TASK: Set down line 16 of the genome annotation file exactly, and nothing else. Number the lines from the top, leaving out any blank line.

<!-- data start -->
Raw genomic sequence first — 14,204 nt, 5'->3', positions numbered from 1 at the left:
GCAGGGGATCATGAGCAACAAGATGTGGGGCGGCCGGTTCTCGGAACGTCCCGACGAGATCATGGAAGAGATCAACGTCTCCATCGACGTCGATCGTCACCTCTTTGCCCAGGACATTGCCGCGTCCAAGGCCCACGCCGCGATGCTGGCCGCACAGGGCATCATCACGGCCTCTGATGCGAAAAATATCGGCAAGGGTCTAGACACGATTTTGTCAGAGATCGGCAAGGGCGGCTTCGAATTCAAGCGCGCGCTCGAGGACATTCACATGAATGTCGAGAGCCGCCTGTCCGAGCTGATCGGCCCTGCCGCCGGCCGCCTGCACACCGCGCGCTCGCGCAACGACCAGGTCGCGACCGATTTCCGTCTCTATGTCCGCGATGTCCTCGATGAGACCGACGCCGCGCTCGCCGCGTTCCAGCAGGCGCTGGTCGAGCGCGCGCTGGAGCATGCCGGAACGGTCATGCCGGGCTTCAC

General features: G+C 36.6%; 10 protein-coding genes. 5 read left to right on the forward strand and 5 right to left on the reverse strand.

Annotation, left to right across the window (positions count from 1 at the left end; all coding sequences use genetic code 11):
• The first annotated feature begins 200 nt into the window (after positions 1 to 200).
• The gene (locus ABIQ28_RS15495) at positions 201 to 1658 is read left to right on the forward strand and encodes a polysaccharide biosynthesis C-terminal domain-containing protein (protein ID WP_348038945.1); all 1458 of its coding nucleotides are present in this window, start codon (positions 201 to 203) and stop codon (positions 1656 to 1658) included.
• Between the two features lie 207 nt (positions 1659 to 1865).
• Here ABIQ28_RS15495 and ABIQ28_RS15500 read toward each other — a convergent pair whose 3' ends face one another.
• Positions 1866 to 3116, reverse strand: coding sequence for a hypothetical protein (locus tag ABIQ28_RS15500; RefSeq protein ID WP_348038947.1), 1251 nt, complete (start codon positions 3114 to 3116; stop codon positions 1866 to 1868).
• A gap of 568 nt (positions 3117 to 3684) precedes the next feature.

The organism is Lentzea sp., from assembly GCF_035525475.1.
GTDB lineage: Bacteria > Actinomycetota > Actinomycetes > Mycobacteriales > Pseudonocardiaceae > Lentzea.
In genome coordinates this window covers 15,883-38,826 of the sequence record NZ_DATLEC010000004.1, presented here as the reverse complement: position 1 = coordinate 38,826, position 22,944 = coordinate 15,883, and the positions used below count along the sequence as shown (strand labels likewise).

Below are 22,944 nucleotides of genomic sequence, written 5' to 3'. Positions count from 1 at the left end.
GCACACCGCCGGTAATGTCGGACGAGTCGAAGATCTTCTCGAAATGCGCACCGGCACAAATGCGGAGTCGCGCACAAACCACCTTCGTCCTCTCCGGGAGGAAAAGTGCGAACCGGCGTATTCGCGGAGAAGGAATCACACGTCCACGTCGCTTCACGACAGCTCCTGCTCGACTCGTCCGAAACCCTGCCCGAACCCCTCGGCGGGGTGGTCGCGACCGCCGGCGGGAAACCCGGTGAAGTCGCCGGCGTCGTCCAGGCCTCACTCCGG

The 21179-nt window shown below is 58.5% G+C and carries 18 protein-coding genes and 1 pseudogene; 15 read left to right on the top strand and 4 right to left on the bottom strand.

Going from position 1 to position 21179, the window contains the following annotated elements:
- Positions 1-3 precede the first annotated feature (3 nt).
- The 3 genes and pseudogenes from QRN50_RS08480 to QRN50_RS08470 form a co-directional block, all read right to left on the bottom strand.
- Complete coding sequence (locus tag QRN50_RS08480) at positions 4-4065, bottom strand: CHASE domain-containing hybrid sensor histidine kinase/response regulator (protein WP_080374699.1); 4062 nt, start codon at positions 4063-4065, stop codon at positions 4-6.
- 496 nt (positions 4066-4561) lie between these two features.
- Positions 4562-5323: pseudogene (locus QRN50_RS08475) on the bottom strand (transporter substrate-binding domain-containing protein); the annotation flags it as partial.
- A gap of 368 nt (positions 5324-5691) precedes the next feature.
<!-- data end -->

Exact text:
The 21179-nt window shown below is 58.5% G+C and carries 18 protein-coding genes and 1 pseudogene; 15 read left to right on the top strand and 4 right to left on the bottom strand.